One of the many challenges faced by the novice beekeeper is knowing when and how to add supers to their hives. A seemingly equally difficult task is deciding when to take supers off again. Common mistakes include keeping the same number of boxes on the hive year round and piling on more supers than are needed. Both are predicated on the hope that nectar will pour in from late spring onwards every year.
The reality is that provision of the correct amount of space is more an art form than a formula to follow. When to add or remove supers depends, in part, on the condition of the bees, particularly the calibre of the queen and the colony population size. But providing more space also depends on floral resources and how long the flow will last. Bees simply won’t draw comb foundation when there is already empty comb or anytime after the main flow. Never try using foundation in autumn.
Some of the best beekeepers I know are also very good botanists. They anticipate the flowering pattern of the important pollen and nectar producing plants, understand the importance of soil moisture conditions and know how long flows last. Nevertheless their efforts are often confounded by adverse weather conditions.
Bee swarms choose snug hollows that are just right: not too much space so the bees will stress out with keeping the McMansion in order and not too little space so that their larder will run out in lean times. Bees cannot upsize or downsize natural cavity space and are programed to choose an optimal size.
Giving the bees the right amount of space in a managed hive is quite another matter, a game of chess where neither bees nor beekeeper get it right all the time.
.A grizzly introduction
To set the scene about how to go about supering honey bees, we need to understand this is partly a problem of beekeepers own making. To get a better appreciation of actual and opposed to imagined colony requirements, we need to visit the bees and ask them how they choose a home.
To help this story along I have chosen a fairy tale that says a lot about the size of an abode, its larder and how much furniture the bees need to satisfy their requirement to survive.
But why are children’s stories so often chosen as a metaphor for life? In Roald Dahl’s rendition of Goldilocks and the Tree Bears we hear thati:
This famous wicked little tale
Should never have been put on sale
It is a mystery to me
Why loving parents cannot see
That this is actually a book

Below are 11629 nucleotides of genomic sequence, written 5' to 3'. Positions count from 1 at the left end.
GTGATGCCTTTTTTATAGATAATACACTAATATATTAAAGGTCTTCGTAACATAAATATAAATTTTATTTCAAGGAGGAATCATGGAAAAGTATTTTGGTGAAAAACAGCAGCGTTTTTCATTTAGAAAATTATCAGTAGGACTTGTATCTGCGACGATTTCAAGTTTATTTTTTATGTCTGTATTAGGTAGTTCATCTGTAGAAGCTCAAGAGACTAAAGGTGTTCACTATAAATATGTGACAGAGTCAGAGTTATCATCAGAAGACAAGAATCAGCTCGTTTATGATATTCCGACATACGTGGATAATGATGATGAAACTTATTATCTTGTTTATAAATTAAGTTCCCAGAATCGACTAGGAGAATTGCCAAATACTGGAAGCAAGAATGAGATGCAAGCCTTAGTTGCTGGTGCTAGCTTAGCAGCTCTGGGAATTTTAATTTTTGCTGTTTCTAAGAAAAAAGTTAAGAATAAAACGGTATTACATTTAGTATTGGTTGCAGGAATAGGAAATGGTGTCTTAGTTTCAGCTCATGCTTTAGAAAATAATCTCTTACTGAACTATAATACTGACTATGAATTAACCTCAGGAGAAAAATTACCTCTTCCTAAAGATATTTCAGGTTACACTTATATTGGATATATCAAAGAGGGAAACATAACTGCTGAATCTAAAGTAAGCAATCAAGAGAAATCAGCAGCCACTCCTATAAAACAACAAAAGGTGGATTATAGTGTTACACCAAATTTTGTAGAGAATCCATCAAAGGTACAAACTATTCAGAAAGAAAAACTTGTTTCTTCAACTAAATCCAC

About a brazen little crook…
It is hard not to also conclude that bees may have smothered the brat – as well as the porridge (Figure 1) – with honey where Goldilocks came to a deserved sticky end. For as Dahl further exclaims:
The little beast gets off scot–free,
While tiny children near and far
Shout ‘Goody–good! Hooray! Hurrah!’
‘Poor darling Goldilocks!’ they say,
‘Thank goodness that she got away!’
Myself, I think I’d rather send
Young Goldie to a sticky end.
These aspersions aside, we are first reminded of the inadvisability of running bees in poorly insulated and oversized sized beehives during winter. Give bees too much space and they will find air conditioning (in a Trump-like Mar-a-Lago resort) just too hard to sustain and, in energy terms, too expensive. In all likelihood a colony with an oversupply of bedrooms and storage sheds will fall prey to stress related diseases such as chalk brood, nosema and European Foul Brood, not to mention to Small Hive Beetle and wax moth.
Give them too little space and they will be neither able to make enough stores to overwinter successfully nor resist, in spring, the urge to swarm.
An experienced beekeeper I know well, Ian Wallis, tells me that he shoe-horns his bees so that they ever only have minimal extra space, enough of course to avoid swarming and sufficient to optimise nectar curing and storage in a strong flow, but not too much. As our Goldilocks observed: ‘Not too big, not too small: Not too hot, not too cold.’
Figure 1 Somebody has been at my porridge, and has eaten it all up!ii
Goldilocks as Beekeeper
Given a free choice how do bees choose their domicile and what sized cavity do they select? For millennia beekeepers have been more intent on producing honey than on asking bees about their preference for housing. They hived their bees in the simplest container they could fashion: a clay pot, a hollowed log or, in later times a straw, briar or woven reed skep. By adding glass domes they could harvest comb honey free of brood and no longer had to destroy the hive to harvest honey.